The tile layout mechanic is also very interesting. There is a “set” option for first-time players but the tri-hex board can be randomized. There are several types of tiles: neutral oceans; outposts, trading posts, and islands, which are good or dangerous or stormy seas, which are difficult. How you address these tiles (especially early on) can have monumental effects on you later in the game. There is also a battle mechanic with dice for cannons. A very unique element is that you “buy” dice from the game for ammo, which means in a heated exchange you could be all out of cannonballs. 6.5 of 10


Defense is not a big strategy in this game. With a wealth of different places for you to get each resource, it can be difficult to embargo the other players. However, Offense, Rush, and Engine Building have monster showings in this game giving it a 9 for strategy. With many gateway games, strategy is king. Quests and Cannons is no exception. What you are when you begin dictates part of what you do as you play, but how you play the game dictates where you are when the dust settles.

For an offensive game, you can sink other players and gain prestige. Simple and straightforward, you can chase other boats around the board while sinking and stealing. Engine Building is fun too. With random loot, you never know what you are going to be getting, but through clever quest/clue manipulation you can lead up to big scores and even bigger paydays. My favorite for this game is “rush”. Race around the board completing quests and fulfilling map clues to boost your score. All you have to do is avoid the cannons of your compatriots and you can race them to victory. 7.5 out of 10.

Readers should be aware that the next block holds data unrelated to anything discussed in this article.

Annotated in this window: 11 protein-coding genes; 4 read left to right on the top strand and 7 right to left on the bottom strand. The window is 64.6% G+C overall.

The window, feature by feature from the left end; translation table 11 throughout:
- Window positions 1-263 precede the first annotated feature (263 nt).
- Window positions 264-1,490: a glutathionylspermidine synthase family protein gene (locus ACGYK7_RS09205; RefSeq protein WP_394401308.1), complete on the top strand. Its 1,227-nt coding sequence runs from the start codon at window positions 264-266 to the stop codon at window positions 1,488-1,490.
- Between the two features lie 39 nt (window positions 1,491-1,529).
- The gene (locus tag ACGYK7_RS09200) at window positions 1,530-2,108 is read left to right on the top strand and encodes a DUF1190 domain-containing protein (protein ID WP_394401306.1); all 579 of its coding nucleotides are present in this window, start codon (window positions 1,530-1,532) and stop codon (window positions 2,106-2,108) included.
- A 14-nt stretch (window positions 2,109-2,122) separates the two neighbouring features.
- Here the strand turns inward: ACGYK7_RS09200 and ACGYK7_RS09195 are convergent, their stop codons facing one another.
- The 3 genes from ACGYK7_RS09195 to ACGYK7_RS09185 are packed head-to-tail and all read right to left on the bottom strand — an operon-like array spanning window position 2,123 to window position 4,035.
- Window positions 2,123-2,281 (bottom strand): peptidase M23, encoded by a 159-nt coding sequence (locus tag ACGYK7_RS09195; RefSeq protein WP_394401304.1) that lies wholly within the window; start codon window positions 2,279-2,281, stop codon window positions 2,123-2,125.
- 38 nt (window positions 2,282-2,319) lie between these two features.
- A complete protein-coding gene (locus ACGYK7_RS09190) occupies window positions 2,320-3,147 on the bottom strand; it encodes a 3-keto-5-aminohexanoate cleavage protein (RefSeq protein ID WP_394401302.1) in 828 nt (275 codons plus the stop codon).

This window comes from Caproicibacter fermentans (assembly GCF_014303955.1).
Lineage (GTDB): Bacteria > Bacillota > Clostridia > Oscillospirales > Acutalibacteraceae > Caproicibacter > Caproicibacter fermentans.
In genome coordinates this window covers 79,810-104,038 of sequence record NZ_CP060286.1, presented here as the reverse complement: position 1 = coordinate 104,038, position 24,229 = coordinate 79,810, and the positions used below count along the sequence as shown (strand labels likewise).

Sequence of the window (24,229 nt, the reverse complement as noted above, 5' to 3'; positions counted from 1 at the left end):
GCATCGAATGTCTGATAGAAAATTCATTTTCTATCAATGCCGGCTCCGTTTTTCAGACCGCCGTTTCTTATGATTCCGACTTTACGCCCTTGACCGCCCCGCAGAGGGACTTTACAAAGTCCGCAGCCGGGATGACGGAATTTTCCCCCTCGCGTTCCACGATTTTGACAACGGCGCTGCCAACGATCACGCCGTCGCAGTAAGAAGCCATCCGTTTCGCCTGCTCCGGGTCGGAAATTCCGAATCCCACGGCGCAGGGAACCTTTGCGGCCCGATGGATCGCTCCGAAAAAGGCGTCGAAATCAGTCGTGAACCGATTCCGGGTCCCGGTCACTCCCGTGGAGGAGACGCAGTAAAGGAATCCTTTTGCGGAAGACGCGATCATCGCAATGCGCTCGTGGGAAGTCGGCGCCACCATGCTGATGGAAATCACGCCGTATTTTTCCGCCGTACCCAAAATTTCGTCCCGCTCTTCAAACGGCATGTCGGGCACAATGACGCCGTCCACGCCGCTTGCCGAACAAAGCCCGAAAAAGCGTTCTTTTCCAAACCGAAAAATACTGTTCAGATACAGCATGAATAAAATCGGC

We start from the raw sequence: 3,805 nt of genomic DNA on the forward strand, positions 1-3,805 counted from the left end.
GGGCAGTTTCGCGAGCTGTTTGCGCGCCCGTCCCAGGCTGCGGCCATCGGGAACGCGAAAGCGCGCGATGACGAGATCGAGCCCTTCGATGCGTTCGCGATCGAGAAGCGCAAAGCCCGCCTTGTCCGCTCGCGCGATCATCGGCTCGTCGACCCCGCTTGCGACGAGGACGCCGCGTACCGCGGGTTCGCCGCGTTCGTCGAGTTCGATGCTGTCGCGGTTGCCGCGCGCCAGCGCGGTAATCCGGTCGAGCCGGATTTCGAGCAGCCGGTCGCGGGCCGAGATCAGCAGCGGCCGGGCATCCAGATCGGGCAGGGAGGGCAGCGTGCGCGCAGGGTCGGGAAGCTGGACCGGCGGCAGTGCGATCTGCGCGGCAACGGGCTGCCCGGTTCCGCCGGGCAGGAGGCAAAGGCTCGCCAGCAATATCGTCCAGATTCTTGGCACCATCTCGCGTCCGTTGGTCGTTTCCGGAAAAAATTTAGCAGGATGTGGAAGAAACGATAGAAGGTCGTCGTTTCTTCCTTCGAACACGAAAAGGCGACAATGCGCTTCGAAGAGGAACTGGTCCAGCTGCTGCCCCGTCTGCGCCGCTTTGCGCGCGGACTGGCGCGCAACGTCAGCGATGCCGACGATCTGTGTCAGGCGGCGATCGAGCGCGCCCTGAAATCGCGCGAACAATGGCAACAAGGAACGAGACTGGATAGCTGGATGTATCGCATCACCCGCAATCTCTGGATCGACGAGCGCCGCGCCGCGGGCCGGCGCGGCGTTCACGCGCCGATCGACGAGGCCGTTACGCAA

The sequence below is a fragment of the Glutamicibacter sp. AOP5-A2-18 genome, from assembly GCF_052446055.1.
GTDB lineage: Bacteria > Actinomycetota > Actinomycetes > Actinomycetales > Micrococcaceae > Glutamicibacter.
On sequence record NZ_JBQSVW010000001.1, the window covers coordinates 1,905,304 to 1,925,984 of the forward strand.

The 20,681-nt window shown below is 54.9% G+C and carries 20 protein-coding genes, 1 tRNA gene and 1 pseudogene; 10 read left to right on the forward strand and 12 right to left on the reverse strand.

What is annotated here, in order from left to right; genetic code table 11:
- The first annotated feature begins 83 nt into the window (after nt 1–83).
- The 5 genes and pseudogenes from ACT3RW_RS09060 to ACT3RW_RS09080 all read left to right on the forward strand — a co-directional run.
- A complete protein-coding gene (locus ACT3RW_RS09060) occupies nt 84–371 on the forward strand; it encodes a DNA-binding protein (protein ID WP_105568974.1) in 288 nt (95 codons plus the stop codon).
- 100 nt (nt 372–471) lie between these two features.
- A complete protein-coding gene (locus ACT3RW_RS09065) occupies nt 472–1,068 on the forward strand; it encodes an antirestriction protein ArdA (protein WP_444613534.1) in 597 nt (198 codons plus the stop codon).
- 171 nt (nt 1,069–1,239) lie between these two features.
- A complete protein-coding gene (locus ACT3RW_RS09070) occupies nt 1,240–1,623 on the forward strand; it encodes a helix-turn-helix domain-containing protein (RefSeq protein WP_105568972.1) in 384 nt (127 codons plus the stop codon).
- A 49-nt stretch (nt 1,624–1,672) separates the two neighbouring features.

Finding a gateway hex game other than Catan is difficult at best. Almost all of them tend to be a copy of the legend. Quests and Cannons did not fall prey to this industry trend. While there are elements of this game that you will recognize from other games, the way in which they have been put together is unique and makes the game a lot of fun. Pirates have been done hundreds of times and hex maps are an industry standard, but Quests and Cannons put the elements together in a way that is very novel. My favorite part, albeit one I did not use much, is the cannon mechanic. This gives an unprecedented control over how the battle game is played out. 7 of 10.


Boom. We are blown away by this game. Coming out of the gate with a score of 36.5 out of 50, Quests and Cannons is the type of game that you want on your shelf beside Catan, Ticket to Ride, and Powergrid to play with your gateway friends. Quests and Cannons is definitely one of those games that I would drop a few coins on during Kickstarter to get some of the stretch goals. So grab some friends and pillage the high seas in this great game for the whole family.

Christopher W Smithmyer